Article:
Watering – watering a thyme plant is very simple. Though it is very drought tolerant, it is not at all tolerant to having wet feet as this can quickly turn into root rot. So always remember, under watering is better than over watering.

Simply allow the soil to dry out completely before watering your plant again. To check the soil moisture, just dip your finger in to see the moisture level a couple of inches below the surface. To keep soil moist but not wet, use a gentle watering can.

Fertilizer – since thyme is used to living in pretty poor soil in the wild, it by no means needs to be fertilized if it is living on your windowsill.

That being said, some gardeners have noticed that it responds quite well to a diluted fish fertilizer at the beginning of the growing season and again every 2 weeks during its growing season.

Sun Exposure – thyme is a sun loving creature and will perform its absolute best in a full sun exposure location (after all, it is a Mediterranean herb).

If you happen to have a south facing window with at least 6 hours of direct sunlight, the plant will be happy there. If you don’t have this type of exposure, you will need to purchase a grow light.

Place your grow light a good 5 inches above the top of the thyme plant and set the timer for around 10 hours every day. This should be equivalent to 6 hours of bright light from the sun.

Harvesting – thyme is a pretty robust plant, so harvesting thyme can happen at pretty much any time of year. You can harvest thyme by snipping away an entire stem, since the leaves are so tiny.

Windowsill herb garden holidng thyme rosemary sage and parsley

FAQs

Are thyme plants deer resistant?

Thyme plants are wonderful for the fact that they are resistant to grazing from larger pests like deer, rabbits, and squirrels, because of its very fragrant foliage.

What are the damaging agents to thyme plants?

Thyme plants are rather susceptible to root rot, so always remember not to over water your plant.

Are thyme plants perennials?

Thyme is a perennial herb, meaning that it will grow and continue to produce flower blossoms year after year as long as their ideal growing conditions are met and maintained.

What is lemon thyme?

Lemon thyme (thymus citriodorus) is a species of thyme is an evergreen plant with a mat forming growth habit. This type of plant differs from common thyme in the way that the foliage has a unique lemon-citrus flavor and scent to it.

What USDA growing zone can thyme plants grow in?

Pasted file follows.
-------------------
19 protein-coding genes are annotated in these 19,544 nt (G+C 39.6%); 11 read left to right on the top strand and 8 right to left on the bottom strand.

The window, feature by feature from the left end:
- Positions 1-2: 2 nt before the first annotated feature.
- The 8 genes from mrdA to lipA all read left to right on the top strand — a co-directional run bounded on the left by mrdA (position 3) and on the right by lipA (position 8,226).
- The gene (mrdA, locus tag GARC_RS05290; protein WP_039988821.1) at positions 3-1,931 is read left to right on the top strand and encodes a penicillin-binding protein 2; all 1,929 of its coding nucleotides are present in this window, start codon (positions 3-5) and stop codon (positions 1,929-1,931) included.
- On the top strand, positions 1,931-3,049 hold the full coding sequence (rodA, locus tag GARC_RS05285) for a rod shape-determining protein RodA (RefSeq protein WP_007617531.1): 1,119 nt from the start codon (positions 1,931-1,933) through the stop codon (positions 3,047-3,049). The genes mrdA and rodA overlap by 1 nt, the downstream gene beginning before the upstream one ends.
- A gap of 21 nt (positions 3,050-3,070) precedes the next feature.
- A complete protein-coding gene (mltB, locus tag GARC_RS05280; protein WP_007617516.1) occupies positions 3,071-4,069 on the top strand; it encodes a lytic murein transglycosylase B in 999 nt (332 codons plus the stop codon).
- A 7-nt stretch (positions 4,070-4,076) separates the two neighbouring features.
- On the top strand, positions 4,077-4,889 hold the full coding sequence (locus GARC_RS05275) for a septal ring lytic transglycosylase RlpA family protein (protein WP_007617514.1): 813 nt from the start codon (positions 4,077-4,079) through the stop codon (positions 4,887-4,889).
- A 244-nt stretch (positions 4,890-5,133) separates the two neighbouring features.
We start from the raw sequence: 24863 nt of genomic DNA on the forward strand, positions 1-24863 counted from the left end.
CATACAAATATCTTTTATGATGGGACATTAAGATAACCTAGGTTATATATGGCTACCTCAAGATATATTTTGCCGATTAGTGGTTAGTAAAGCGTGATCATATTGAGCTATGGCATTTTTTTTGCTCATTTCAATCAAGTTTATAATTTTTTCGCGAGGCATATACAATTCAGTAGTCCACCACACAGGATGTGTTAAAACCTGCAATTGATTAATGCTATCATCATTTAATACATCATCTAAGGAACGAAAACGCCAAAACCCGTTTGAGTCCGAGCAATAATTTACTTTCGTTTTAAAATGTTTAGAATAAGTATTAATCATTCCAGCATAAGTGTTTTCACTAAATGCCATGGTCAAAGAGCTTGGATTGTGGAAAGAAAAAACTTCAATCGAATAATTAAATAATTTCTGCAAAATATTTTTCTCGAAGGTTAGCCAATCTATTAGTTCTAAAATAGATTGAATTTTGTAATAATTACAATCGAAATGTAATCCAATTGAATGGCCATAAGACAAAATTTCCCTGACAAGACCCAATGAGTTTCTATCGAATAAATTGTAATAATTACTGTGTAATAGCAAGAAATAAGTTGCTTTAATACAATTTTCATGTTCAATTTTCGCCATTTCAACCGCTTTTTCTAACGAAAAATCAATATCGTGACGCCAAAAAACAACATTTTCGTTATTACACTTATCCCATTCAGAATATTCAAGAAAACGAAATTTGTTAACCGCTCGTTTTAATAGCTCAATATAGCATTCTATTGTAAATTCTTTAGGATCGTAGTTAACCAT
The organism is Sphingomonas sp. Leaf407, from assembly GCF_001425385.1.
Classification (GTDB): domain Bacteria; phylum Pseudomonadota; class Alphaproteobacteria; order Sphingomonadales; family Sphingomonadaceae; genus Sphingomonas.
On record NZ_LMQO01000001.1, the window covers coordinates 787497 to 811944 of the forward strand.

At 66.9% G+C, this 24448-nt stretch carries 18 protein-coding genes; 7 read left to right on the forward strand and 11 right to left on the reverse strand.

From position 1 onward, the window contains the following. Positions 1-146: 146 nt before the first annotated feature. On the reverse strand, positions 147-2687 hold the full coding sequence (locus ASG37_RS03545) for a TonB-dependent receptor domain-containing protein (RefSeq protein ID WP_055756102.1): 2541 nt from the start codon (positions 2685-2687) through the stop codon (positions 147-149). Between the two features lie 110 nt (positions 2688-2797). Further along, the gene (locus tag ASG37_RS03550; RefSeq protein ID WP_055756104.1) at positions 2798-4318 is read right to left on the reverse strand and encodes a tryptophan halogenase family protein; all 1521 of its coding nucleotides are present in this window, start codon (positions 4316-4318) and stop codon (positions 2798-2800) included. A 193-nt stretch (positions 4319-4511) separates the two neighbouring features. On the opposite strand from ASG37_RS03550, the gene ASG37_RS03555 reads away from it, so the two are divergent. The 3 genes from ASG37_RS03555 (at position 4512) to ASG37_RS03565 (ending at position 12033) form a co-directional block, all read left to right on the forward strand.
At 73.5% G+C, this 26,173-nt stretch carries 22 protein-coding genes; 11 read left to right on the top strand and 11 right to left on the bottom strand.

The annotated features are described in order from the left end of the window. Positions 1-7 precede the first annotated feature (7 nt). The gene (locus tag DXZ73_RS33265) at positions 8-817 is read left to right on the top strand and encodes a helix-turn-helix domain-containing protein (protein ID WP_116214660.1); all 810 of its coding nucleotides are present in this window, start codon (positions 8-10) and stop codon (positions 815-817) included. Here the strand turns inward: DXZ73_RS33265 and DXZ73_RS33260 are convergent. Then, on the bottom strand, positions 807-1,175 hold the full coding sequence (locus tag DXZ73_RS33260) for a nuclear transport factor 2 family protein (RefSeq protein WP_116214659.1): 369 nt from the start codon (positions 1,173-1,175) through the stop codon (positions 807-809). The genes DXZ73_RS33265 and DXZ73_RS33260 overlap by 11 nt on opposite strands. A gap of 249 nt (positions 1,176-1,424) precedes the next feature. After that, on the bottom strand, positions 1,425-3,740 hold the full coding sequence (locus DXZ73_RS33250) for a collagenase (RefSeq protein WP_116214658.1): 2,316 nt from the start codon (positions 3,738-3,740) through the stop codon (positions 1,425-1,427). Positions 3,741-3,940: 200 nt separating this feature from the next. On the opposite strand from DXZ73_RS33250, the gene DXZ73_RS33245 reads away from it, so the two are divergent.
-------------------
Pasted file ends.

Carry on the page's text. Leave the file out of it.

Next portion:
Thyme is originally a Mediterranean herb but has become naturalized in regions with similar climates all around the world, and they can exist happily outdoors in USDA growing zones 2 through 10!

When growing wild thyme can be found mostly in locations that are sunny with well draining soil, which is mostly in mountain highlands and dry slopes. They are superbly drought tolerant and can also handle deep freezes and winter weather with ease.

How often should a thyme plant be watered?

Watering a thyme plant is very simple. Though it is very drought tolerant, it is not at all tolerant to having wet feet as this can quickly turn into root rot. So always remember, under watering is better than over watering.

Simply allow the soil to dry out completely before watering your plant again. To check the soil moisture, just dip your finger in to see the moisture level a couple of inches below the surface. To keep soil moist but not wet, use a gentle watering can.

Should a thyme plant be pruned?

The way to prune a thyme plant is to basically harvest it. Thyme is a pretty robust plant, so harvesting thyme can happen at pretty much any time of year. You can harvest thyme by snipping away an entire stem, since the leaves are so tiny.

Can thyme be grown in a container?

If you are looking to grow mint as an indoor plant alongside another herb plant, pick some perennial herbs like lemon balm, basil, oregano, and chives! All of these herbs are great at growing indoors and can be perfectly happy in a large container.

Do thyme plants prefer full sun or partial shade?

Thyme is a sun loving creature and will perform its absolute best in a full sun exposure location (after all, it is a Mediterranean herb).

If you happen to have a south facing window with at least 6 hours of direct sunlight, the plant will be happy there. If you don’t have this type of exposure, you will need to purchase a grow light.

Place your grow light a good 5 inches above the top of the thyme plant and set the timer for around 10 hours every day. This should be equivalent to 6 hours of bright light from the sun.

Where can I buy thyme seeds?

Thyme seeds can easily be found in any garden centre or nursery, or you can order them online.

What is the ideal soil type for a thyme plant?

There is a specific type of soil that will help a thyme plant perform it’s absolute best, and it is essential that the soil type is very well draining.

The best potting mix for a thyme plant is going to be potting soil, sand, peat moss, and perlite. This is because the sand and perlite helps with drainage, and the peat moss achieves the right level of acidity.

What is the easiest way to propagate a thyme plant?

Thyme plants can easily be intimidated either through sowing seed, planting cuttings, or by dividing an existing plant into different pots.

How tall do thyme plants get?

Thyme is a low growing perennial herb. It grows on woody and upright stems that only grow to be 6-12 inches in height depending on the variety or the growing location.